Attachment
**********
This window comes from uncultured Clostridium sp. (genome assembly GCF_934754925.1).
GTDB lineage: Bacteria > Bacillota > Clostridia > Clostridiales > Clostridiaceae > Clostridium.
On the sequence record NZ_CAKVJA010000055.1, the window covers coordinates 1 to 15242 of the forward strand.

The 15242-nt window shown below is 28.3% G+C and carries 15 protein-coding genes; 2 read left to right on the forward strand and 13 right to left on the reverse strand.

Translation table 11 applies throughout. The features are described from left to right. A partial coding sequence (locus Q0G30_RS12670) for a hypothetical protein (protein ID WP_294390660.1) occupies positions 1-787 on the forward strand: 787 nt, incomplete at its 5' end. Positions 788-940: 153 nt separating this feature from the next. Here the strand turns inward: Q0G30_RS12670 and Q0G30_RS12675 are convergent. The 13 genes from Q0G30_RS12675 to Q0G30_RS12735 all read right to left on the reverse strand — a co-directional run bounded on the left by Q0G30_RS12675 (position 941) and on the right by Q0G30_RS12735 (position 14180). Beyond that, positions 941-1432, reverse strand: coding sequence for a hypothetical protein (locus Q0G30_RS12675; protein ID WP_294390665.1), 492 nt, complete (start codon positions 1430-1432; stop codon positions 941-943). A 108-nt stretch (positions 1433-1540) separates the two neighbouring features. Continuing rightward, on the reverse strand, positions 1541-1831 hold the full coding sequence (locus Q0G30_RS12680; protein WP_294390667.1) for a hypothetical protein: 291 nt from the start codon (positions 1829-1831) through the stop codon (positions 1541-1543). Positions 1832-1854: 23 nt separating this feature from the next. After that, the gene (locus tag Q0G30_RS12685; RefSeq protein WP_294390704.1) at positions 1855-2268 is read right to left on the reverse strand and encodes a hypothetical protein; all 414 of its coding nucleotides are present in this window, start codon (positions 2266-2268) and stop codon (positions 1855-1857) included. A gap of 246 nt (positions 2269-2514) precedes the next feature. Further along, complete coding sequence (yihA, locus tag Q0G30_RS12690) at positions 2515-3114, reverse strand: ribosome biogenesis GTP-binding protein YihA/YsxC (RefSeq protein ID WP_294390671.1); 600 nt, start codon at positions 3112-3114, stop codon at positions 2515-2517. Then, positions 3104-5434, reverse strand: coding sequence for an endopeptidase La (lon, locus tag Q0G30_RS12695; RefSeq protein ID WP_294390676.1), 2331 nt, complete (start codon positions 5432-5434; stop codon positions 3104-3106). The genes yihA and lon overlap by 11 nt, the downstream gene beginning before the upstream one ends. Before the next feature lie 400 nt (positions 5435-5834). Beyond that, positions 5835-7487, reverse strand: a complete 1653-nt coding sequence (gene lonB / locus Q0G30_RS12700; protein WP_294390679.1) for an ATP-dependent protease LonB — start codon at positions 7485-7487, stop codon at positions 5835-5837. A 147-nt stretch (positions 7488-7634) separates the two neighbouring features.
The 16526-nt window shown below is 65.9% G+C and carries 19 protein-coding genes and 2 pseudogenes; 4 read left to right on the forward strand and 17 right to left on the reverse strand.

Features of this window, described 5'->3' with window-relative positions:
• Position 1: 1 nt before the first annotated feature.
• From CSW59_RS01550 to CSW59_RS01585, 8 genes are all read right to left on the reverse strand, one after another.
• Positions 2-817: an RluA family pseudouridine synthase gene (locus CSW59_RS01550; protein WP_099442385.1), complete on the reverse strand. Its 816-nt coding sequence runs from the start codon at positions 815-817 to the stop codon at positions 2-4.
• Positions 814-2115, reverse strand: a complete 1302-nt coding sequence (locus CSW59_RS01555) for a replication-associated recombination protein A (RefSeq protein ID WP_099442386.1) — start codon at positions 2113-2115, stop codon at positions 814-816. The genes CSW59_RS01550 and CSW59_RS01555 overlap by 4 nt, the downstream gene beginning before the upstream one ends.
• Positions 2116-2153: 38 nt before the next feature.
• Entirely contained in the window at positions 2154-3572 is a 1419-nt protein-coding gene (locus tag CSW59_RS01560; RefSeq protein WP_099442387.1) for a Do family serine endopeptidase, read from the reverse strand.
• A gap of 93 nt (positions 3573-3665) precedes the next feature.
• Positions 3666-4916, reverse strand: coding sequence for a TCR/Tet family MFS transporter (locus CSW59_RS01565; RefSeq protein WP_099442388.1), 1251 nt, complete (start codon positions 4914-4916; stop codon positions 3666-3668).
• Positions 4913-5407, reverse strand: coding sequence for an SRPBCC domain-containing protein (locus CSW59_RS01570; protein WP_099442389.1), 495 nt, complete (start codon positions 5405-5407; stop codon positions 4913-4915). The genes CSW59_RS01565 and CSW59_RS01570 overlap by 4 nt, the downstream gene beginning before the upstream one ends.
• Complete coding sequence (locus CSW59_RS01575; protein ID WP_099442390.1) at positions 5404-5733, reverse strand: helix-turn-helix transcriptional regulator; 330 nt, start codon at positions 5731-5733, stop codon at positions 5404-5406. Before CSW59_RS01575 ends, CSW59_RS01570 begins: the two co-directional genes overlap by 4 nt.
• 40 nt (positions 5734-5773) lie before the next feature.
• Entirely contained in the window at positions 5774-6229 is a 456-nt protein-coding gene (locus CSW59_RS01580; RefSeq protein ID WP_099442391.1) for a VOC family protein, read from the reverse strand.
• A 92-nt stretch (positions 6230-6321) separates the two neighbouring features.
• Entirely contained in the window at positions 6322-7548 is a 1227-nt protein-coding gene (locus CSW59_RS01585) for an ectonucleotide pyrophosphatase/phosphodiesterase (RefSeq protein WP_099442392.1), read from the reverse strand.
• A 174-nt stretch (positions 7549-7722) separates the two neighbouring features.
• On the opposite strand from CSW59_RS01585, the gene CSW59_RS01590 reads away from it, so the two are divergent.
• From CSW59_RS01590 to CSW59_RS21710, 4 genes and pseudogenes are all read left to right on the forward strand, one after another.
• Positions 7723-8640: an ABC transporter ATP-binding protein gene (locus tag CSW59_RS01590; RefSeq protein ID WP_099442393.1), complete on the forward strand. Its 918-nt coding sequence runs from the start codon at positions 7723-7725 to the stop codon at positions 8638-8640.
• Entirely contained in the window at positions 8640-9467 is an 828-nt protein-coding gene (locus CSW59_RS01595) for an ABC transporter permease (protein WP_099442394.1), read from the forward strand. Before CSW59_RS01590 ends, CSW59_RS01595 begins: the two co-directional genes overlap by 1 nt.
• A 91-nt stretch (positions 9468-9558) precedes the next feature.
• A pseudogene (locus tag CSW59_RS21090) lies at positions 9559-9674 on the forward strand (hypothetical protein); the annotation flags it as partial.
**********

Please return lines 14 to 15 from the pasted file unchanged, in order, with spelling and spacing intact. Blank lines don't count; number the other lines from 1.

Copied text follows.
• A gap of 93 nt (positions 3573-3665) precedes the next feature.
• Positions 3666-4916, reverse strand: coding sequence for a TCR/Tet family MFS transporter (locus CSW59_RS01565; RefSeq protein WP_099442388.1), 1251 nt, complete (start codon positions 4914-4916; stop codon positions 3666-3668).